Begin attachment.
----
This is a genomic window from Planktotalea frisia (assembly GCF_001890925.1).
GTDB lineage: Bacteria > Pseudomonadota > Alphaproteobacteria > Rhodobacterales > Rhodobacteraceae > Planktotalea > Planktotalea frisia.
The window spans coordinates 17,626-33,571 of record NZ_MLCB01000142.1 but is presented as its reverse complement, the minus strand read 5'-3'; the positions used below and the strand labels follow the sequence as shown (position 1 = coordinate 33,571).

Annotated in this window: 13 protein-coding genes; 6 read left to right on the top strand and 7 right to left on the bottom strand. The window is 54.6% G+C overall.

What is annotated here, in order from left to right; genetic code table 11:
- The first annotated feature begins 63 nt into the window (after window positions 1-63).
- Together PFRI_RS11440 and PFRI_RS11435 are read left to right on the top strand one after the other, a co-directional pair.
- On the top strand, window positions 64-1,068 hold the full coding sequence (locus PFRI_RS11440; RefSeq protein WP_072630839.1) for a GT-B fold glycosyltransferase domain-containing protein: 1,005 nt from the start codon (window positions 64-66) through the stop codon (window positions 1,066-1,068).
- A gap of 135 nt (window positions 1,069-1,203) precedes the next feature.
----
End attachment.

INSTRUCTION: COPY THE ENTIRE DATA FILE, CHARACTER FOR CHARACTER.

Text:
This is a genomic window from Planktotalea frisia (assembly GCF_001890925.1).
GTDB lineage: Bacteria > Pseudomonadota > Alphaproteobacteria > Rhodobacterales > Rhodobacteraceae > Planktotalea > Planktotalea frisia.
The window spans coordinates 17,626-33,571 of record NZ_MLCB01000142.1 but is presented as its reverse complement, the minus strand read 5'-3'; the positions used below and the strand labels follow the sequence as shown (position 1 = coordinate 33,571).

Annotated in this window: 13 protein-coding genes; 6 read left to right on the top strand and 7 right to left on the bottom strand. The window is 54.6% G+C overall.

What is annotated here, in order from left to right; genetic code table 11:
- The first annotated feature begins 63 nt into the window (after window positions 1-63).
- Together PFRI_RS11440 and PFRI_RS11435 are read left to right on the top strand one after the other, a co-directional pair.
- On the top strand, window positions 64-1,068 hold the full coding sequence (locus PFRI_RS11440; RefSeq protein WP_072630839.1) for a GT-B fold glycosyltransferase domain-containing protein: 1,005 nt from the start codon (window positions 64-66) through the stop codon (window positions 1,066-1,068).
- A gap of 135 nt (window positions 1,069-1,203) precedes the next feature.